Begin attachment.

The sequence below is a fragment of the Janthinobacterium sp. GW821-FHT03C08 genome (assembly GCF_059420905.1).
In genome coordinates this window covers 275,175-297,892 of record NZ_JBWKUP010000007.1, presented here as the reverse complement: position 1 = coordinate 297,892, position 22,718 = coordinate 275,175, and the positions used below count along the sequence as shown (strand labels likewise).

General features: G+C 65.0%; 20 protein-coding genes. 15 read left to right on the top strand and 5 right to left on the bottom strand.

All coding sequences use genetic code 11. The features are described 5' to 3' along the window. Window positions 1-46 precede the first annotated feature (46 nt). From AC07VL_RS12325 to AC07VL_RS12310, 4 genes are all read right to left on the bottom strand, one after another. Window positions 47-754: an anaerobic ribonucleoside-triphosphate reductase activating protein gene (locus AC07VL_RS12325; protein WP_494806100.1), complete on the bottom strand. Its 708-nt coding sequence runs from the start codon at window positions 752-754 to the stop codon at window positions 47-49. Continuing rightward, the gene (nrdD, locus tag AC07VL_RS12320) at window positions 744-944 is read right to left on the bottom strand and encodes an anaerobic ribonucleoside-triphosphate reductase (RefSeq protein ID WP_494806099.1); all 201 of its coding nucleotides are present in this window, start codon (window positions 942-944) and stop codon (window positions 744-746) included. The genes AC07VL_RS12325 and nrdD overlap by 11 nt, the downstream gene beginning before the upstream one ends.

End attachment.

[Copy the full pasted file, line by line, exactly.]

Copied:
The sequence below is a fragment of the Janthinobacterium sp. GW821-FHT03C08 genome (assembly GCF_059420905.1).
In genome coordinates this window covers 275,175-297,892 of record NZ_JBWKUP010000007.1, presented here as the reverse complement: position 1 = coordinate 297,892, position 22,718 = coordinate 275,175, and the positions used below count along the sequence as shown (strand labels likewise).

General features: G+C 65.0%; 20 protein-coding genes. 15 read left to right on the top strand and 5 right to left on the bottom strand.

All coding sequences use genetic code 11. The features are described 5' to 3' along the window. Window positions 1-46 precede the first annotated feature (46 nt). From AC07VL_RS12325 to AC07VL_RS12310, 4 genes are all read right to left on the bottom strand, one after another. Window positions 47-754: an anaerobic ribonucleoside-triphosphate reductase activating protein gene (locus AC07VL_RS12325; protein WP_494806100.1), complete on the bottom strand. Its 708-nt coding sequence runs from the start codon at window positions 752-754 to the stop codon at window positions 47-49. Continuing rightward, the gene (nrdD, locus tag AC07VL_RS12320) at window positions 744-944 is read right to left on the bottom strand and encodes an anaerobic ribonucleoside-triphosphate reductase (RefSeq protein ID WP_494806099.1); all 201 of its coding nucleotides are present in this window, start codon (window positions 942-944) and stop codon (window positions 744-746) included. The genes AC07VL_RS12325 and nrdD overlap by 11 nt, the downstream gene beginning before the upstream one ends.